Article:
Standardization Comes to CAD

There are probably few things worse in the life of a professional engineer than encountering an incomprehensible CAD drawing. The fact that so many engineers feel this way may have been a strong incentive for development of the U.S. National CAD Standard (NCS). The latest good news concerning efforts to standardize CAD is that NCS version 3.


There are probably few things worse in the life of a professional engineer than encountering an incomprehensible CAD drawing. The fact that so many engineers feel this way may have been a strong incentive for development of the U.S. National CAD Standard (NCS). The latest good news concerning efforts to standardize CAD is that NCS version 3.0 will be unveiled at the A/E/C show in Orlando, Fla. next month.

The National Institute of Building Sciences (NIBS), the American Institute of Architects (AIA) and the Construction Specifications Institute (CSI) have spearheaded NCS development. (For more, see CSE Newswatch, 08/15/03, at our web site: .)

"Over the past quarter century, some of the most significant projects in which NIBS has been involved have made use of the Institute's finely tuned consensus process," NIBS President David Harris, FAIA, said. "None have been more important or have had greater far-reaching impact than this work on the development of a National CAD Standard. The devoted efforts of more than 200 volunteers on 22 separate task teams have produced an American standard that raises the bar globally."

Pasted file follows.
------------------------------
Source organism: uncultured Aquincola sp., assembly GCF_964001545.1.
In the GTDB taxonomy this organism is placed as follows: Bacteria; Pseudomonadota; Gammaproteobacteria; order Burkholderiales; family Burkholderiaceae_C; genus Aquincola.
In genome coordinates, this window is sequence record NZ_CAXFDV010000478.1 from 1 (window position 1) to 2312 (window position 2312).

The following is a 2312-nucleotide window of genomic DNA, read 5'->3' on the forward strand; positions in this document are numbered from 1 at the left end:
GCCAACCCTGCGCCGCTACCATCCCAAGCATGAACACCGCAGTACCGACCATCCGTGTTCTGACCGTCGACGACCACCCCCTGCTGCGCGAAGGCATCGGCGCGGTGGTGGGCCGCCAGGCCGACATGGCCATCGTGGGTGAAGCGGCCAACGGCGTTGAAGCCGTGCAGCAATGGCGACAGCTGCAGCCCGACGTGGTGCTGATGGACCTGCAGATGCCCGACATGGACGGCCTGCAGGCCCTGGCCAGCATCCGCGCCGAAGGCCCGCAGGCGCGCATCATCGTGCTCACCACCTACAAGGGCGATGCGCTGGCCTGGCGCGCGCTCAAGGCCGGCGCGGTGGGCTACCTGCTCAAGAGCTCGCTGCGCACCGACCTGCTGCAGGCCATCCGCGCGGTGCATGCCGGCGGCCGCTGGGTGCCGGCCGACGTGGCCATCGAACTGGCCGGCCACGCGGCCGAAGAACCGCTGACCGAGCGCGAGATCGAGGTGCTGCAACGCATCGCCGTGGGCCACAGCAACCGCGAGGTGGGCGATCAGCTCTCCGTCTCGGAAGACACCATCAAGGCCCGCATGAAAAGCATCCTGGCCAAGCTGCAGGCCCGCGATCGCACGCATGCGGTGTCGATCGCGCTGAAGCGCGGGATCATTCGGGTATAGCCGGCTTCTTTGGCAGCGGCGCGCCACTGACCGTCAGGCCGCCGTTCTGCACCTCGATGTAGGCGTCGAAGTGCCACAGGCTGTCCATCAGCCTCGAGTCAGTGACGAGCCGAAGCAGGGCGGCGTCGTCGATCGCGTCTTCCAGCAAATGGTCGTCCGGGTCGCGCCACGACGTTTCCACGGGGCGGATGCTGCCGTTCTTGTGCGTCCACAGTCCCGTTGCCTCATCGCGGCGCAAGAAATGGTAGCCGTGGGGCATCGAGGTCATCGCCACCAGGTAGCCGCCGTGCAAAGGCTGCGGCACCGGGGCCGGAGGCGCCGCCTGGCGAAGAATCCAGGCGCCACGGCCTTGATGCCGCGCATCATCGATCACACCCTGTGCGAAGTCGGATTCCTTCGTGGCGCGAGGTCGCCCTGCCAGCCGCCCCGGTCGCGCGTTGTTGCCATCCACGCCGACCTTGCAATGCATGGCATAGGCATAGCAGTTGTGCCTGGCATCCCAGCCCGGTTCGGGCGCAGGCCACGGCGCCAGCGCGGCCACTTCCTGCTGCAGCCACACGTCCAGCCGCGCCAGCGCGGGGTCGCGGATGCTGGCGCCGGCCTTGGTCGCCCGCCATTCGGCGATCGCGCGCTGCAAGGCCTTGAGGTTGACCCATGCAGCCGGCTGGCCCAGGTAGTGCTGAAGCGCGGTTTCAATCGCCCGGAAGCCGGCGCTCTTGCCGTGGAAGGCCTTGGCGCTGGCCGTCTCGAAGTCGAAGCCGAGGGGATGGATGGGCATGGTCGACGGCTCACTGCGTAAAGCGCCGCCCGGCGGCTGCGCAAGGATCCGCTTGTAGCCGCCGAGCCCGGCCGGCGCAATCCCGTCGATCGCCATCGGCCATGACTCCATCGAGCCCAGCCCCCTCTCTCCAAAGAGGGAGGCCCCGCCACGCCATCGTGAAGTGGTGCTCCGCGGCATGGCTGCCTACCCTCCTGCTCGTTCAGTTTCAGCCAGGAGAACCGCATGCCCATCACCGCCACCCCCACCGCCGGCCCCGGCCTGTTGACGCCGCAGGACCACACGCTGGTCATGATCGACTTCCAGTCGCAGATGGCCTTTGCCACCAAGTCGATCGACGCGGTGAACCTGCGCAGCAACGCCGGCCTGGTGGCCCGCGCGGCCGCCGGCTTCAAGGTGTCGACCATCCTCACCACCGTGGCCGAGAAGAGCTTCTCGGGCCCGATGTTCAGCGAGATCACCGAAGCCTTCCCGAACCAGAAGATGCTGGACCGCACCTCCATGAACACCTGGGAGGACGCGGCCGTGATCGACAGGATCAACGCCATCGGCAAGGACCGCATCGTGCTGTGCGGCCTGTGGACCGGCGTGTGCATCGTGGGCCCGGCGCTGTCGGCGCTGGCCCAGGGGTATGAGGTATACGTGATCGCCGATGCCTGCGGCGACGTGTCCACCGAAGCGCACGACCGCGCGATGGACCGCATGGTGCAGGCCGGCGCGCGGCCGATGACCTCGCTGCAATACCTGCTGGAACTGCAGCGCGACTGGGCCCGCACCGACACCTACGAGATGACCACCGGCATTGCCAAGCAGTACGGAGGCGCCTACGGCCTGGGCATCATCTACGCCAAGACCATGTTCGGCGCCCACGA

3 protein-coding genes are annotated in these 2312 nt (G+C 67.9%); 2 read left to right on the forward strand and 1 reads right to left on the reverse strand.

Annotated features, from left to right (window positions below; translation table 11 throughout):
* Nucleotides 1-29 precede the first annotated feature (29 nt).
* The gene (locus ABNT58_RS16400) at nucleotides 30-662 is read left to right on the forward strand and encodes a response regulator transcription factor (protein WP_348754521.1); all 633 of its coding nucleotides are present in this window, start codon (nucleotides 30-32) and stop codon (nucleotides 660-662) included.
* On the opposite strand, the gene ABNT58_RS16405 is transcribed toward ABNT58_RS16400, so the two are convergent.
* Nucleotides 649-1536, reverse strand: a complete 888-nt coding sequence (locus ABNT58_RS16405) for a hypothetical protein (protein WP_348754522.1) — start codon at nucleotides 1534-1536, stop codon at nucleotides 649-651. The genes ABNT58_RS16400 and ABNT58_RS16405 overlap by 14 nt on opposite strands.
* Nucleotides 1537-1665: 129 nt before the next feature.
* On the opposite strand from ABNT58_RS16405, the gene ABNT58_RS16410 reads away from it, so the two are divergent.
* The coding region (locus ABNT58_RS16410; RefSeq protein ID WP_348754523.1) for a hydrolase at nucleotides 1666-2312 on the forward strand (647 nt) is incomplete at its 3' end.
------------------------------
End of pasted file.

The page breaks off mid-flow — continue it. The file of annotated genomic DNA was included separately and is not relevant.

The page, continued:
Actually, initial development of NCS goes back much earlier, and one must give credit to the U.S. military—in particular, the Army Corps of Engineers, who played a vital role in its development. The original edition of NCS was published in 1999, followed by a second edition in 2001. Now, the efforts of many organizations and hundreds of individuals has resulted in version 3.0.

But why is a national standard for CAD necessary? Anyone who regularly consults and interprets CAD drawings knows the answer right away. Before NCS came along, owners, designers and construction professionals confronted the obstacle of understanding and organizing computer-generated building design information in any number of different formats.